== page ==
I USED to look back on the 1970s as a dreadful decade, but distance has lent enchantment, and I now recall halcyon days where a chap was positively expected to go for a drink at lunchtime.

That said, while I’ve never really been an enthusiast for that sort of thing, I know from experience, or memory, that it sometimes adds a pleasant, leisurely air to the day’s proceedings, particularly on a Saturday, when I used to enjoy a beer before the football.

At work, in the 1970s, before I blundered into journalism, it was expected of a working fellow to go for a lunchtime beer, at least on a Friday, when it punctuated the week. Today, of course, it’s totally frowned upon – these are “totally” times, if not totally teetotal – particularly if your work is of national importance.

Accordingly, I never drink at lunchtime now and indeed, over the decades in journalism, rarely touched a drop until the day’s work was done. Most work is pointless but, by contrast (work with me on this), in journalism you must keep your wits about you. I’ve always thought it a thundering nuisance that we’re expected to get things right all the time.

Thankfully, no such stricture applies to government, and it was the revelation that the drinking in Downing Street among staff started at lunchtime that prompted me to cogitate as abovely. I imagine many of these jobs are like the clerking and stuff I did briefly in the 1970s: without value.

It’s probably a cut-throat culture too, and I fancy you need gumption to speak at meetings, when you feel the need to raise important policy points: “There’s still no loo roll in the first floor toilet.”

Although I’m too chary to indulge in lunchtime drinking, it’s a matter which sometimes keeps me awake at night. One reason it doesn’t agree with me is that it makes you feel wabbit by teatime and not up for any more, which means a barren evening facing life and yourself in the face. No thank you!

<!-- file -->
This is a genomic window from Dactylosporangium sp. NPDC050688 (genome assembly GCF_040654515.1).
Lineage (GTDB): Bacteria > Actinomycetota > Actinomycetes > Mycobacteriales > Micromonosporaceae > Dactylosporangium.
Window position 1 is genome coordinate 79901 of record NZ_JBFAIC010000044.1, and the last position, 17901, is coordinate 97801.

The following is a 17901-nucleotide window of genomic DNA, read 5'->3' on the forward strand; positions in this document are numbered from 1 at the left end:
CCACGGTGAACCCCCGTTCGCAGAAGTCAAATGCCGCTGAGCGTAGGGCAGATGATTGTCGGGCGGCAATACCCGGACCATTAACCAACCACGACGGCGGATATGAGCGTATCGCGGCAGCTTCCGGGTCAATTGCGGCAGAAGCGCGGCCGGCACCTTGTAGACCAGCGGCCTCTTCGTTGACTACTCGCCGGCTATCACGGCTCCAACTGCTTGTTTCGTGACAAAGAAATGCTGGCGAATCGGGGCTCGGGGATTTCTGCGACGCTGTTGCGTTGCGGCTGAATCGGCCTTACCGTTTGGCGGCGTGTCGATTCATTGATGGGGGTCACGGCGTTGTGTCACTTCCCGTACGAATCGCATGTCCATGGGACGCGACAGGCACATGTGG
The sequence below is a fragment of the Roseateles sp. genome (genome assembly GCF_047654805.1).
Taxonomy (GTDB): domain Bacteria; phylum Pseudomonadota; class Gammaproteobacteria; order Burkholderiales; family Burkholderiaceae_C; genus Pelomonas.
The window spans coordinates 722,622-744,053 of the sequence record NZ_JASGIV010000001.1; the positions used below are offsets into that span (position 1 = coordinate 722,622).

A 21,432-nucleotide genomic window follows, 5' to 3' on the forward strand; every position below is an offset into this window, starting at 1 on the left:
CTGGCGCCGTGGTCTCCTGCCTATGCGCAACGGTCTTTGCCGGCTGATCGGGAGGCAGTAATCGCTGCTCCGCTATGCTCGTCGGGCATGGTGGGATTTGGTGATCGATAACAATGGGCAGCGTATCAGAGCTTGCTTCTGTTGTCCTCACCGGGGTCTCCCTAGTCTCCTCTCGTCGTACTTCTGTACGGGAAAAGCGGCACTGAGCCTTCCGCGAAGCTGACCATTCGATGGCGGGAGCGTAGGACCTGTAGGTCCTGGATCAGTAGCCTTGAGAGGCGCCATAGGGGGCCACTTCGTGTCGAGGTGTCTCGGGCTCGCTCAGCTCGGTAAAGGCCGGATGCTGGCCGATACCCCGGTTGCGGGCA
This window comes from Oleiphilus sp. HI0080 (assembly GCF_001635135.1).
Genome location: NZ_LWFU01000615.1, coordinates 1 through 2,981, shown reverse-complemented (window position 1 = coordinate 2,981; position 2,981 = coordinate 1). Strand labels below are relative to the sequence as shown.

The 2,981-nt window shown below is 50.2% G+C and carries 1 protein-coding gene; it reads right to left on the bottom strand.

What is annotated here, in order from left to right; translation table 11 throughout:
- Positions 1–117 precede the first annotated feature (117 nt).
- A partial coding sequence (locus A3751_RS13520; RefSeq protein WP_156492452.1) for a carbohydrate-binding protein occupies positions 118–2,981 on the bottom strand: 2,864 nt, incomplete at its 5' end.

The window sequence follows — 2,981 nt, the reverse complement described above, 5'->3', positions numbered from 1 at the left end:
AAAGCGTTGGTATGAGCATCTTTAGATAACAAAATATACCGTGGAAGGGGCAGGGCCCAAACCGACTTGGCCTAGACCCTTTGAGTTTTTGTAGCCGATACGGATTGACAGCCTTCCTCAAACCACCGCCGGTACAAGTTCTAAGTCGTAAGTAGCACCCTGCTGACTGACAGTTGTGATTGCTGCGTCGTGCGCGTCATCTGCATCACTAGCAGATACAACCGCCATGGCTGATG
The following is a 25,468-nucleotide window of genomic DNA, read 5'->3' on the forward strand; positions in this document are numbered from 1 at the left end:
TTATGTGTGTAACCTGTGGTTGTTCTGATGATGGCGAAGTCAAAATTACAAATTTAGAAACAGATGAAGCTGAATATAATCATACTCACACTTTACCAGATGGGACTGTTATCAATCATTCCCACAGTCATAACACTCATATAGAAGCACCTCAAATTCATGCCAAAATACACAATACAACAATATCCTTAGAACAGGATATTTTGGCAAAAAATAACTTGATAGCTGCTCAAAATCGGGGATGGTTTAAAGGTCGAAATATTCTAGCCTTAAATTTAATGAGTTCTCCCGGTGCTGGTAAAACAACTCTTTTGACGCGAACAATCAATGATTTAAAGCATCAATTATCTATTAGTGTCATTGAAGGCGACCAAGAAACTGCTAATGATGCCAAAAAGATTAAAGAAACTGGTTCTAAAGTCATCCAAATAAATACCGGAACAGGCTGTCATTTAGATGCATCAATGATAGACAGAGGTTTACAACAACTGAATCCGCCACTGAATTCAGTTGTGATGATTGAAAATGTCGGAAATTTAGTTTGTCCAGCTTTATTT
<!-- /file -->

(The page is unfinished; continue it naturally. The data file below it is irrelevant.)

I understand many people enjoy a glass of wine with their fancy lunch, but I consider that overly sensual, and disapprove of wine anyway as bourgeois and unmanly. While I can enjoy a gin and tonic, I generally prefer whisky with a beer chaser, which means I’d be getting in a fight by 2 o’clock.

You never heard of the Queen getting into a fight by 2 o’clock. Same with the Queen Mother, and both enjoyed a lunchtime swallie daily. If you haven’t much on, I’ve long suspected that, in an ideal world, it’s a sensible way to get through the day. Feeling down by having been awake in God’s ghastly world for a few hours, having a cheeky wee toot lifts you and makes you feel normal.

Recently, I read that some people are naturally lacking in an essential nutrient or chemical that alcohol provides, and so having a snifter makes them feel whole. I’ve no working to show for that one.

As for Downing Street, while partying during lockdown was reprehensible, I wouldn’t deny them a bracer or two under normal circumstances. Whatever gets you through.

Love my mask

IT is as I have written. Always is. You’ll recall from your cuttings file that when our adventures with contagion began I sensed that some of us looked better with masks on.

I’ve often though my forehead my best feature, mainly as there’s nothing much on it, and with the mask I found people looking at it admiringly instead of regarding me as if they planned to vomit, as they did in pre-Covid times.

Well, this week, if you check your copy of the journal Cognitive Research: Principles and Implications, you’ll see that science has proven my hunch: wearing a facemask makes you more attractive.

Researchers at Cardiff University say masks attract the attention of onlookers to the eyes but, as my peepers are rheumy and generally full of panic or despair, I believe that’s a false trail.

The salient fact is that the mask covers up the humungous hooter, bitterly drooping mouth, and lack of yon facial symmetry that folk supposedly find attractive. Never understood that. At least a wonky face offers a bit of variety. I’m like Jekyll and Hyde with the two sides of my face: a pair of entirely different coupons.

Recently, I’ve read encouraging reports that, however much we ease other restrictions, masks will be the last to go and could be here for years. Yay! As reported exclusively here already, furthermore, they also keep your mush warm in winter. What’s not to like?

Save the humans

CHEAP supermarket Aldi is opening its first checkout-free store. Everything will be done by cameras and laser beams. But what about those of us for whom “Do you have a Clubcard?” is the only fascinating conversation we ever have? What of those taunted by technology? Already, self-service checkouts never work for us. It might get me thrown out of the Misanthropes and Allied Trades Confederation, but I’m sticking with the humans for now.

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